Police cane charge Sabarimala pilgrims
Policemen cane charged devotees to control the surging crowd at the shrine on Friday night.Updated: Jan 05, 2008 17:05 IST
Problems continue to besiege the famed Sabarimala shrine since the festival season began on November 17 last year. In the latest instance, policemen cane charged devotees to control the surging crowd at the shrine on Friday night.
Former minister and opposition legislator KB Ganesh Kumar on Saturday said that he had filed a complaint against a policeman whom he had stopped from caning the devotees.
Kumar said: "I am 41 now and have been going for the pilgrimage since I was six. But this is the first time that I witnessed such police brutality on pilgrims. Last night, I caught hold of a policeman using a stick. He resisted and I filed a complaint to his superior and he has now been suspended."
Around 60,000-70,000 people visit the temple every day during the festival season.
"It is sad that this happens because normally anyone who turns a pilgrim is treated with utmost respect by all," said Kumar, adding that the situation at Sabarimala had never been so grave before.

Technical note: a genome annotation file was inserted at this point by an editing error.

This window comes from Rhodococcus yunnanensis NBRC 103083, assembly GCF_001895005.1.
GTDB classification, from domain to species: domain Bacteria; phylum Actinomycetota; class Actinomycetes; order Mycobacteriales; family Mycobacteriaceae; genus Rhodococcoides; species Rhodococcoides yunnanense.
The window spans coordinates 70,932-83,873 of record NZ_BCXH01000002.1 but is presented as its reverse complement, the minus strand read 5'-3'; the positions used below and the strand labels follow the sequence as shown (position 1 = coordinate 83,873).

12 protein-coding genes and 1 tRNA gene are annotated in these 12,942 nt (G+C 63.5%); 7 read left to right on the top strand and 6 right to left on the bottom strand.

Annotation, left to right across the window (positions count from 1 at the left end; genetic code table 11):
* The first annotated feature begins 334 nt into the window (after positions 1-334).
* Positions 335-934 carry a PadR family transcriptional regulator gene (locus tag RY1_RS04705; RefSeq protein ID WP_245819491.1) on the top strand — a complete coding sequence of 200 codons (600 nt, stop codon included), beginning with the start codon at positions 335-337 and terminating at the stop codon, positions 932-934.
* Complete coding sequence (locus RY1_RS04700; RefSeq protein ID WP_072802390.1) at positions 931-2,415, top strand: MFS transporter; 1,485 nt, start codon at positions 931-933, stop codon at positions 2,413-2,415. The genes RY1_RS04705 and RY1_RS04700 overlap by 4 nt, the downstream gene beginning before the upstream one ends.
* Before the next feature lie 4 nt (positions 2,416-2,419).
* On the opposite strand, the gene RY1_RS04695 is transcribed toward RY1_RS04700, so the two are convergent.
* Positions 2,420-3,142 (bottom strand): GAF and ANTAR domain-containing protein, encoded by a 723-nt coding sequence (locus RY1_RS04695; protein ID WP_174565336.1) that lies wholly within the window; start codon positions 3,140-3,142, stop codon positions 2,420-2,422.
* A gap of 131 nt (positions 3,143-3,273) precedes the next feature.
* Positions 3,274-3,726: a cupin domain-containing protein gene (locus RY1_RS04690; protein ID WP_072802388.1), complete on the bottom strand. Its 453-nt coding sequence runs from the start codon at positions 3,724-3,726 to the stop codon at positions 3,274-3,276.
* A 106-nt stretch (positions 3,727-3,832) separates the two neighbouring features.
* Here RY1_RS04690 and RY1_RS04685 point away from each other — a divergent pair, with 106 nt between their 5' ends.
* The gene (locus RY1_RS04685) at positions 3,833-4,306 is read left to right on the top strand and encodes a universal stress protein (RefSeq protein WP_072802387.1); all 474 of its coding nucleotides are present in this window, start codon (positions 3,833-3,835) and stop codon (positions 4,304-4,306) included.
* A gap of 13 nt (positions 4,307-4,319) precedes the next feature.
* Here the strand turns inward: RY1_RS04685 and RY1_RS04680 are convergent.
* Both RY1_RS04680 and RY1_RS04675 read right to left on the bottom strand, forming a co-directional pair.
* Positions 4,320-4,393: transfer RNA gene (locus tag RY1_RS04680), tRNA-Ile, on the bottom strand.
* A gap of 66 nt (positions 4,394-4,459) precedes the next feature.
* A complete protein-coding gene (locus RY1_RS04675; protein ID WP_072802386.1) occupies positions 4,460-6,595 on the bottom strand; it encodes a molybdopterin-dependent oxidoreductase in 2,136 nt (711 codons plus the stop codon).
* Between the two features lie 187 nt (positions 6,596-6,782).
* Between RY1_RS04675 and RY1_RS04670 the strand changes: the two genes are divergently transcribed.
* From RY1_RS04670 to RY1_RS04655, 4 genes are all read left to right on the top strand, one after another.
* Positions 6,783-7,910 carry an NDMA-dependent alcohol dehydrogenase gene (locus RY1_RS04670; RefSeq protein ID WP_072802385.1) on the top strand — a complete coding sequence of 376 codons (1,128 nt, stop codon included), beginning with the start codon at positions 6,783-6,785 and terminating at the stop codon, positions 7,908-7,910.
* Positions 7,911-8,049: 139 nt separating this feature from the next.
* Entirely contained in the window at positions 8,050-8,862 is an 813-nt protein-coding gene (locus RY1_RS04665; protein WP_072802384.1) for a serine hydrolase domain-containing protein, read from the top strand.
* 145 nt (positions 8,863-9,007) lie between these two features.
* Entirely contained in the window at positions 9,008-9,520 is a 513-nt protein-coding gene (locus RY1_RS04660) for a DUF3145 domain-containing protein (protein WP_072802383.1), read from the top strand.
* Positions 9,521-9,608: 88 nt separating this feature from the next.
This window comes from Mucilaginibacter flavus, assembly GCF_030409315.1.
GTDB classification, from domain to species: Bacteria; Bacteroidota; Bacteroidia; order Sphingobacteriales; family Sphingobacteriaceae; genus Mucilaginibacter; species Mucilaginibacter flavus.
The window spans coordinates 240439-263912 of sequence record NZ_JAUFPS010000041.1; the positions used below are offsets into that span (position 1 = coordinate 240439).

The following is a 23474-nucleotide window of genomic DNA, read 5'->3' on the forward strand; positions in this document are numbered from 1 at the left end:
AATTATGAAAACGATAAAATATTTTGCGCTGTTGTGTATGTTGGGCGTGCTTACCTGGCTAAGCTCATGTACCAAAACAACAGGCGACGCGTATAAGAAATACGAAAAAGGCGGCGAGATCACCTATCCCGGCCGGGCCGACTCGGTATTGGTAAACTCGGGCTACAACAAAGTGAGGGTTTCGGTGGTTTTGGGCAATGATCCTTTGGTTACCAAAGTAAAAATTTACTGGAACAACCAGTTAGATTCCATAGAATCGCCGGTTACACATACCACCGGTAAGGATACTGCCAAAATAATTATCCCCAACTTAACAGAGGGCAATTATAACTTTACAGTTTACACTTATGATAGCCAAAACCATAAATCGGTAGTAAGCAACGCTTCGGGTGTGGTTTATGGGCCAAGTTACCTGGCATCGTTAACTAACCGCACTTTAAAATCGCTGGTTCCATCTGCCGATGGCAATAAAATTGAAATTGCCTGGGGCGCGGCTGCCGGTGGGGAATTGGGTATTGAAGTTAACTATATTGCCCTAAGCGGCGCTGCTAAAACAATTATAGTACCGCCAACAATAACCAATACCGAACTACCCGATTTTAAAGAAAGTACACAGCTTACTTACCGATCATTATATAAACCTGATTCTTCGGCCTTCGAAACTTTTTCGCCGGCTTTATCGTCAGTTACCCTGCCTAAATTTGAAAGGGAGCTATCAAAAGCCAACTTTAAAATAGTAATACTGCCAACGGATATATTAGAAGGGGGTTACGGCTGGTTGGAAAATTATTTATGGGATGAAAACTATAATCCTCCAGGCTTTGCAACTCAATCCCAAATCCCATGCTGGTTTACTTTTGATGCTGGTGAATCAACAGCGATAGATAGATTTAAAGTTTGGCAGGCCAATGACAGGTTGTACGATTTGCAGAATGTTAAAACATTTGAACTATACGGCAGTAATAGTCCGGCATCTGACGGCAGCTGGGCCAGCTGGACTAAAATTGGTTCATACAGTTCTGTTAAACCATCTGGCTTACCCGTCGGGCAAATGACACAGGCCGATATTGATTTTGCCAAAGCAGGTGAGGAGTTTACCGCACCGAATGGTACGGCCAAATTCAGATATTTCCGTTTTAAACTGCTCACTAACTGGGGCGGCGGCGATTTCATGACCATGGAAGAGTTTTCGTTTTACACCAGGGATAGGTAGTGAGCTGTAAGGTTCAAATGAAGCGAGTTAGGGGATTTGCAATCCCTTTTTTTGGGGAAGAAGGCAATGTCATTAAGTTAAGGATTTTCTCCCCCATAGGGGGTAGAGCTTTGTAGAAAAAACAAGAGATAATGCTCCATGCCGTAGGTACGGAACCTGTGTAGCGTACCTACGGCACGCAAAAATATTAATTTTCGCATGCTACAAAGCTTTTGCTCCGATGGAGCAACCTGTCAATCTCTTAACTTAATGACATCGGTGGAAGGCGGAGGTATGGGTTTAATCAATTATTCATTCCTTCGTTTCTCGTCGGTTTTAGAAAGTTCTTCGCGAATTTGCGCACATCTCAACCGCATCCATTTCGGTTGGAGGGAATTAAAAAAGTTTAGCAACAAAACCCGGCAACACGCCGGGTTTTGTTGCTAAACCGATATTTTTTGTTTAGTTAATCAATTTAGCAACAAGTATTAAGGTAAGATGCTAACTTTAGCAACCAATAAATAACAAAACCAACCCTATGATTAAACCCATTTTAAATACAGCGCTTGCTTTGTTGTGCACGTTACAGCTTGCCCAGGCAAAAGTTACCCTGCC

With the season peaking, the crowds have also increased dramatically.
Last season an estimated three million devotees visited the temple and collections were over Rs 10 million. This time, the Travancore Devaswom Board (TDB) expects a 30 per cent increase.
Trouble has been brewing at the Sabarimala temple due to the serious difference of opinion between the president of the TDB CK Guptan and two other board members, P Narayanan and Sumathikutty Amma.
While Guptan has been the nominee of the Communist Party of India-Marxist and is also the son-in-law of legendary Communist EMS Nampoothiripad, Narayanan is a former Communist Party of India legislator and Sumathikutty is a nominee of the Revolutionary Socialist Party.
The problems began ever since the TDB took over the production of the prasadam following the failure of the contractor to meet the demand. The daily production of prasadam is around 125,000 cans and due to shortage of cans the authorities have been forced to restrict the supply.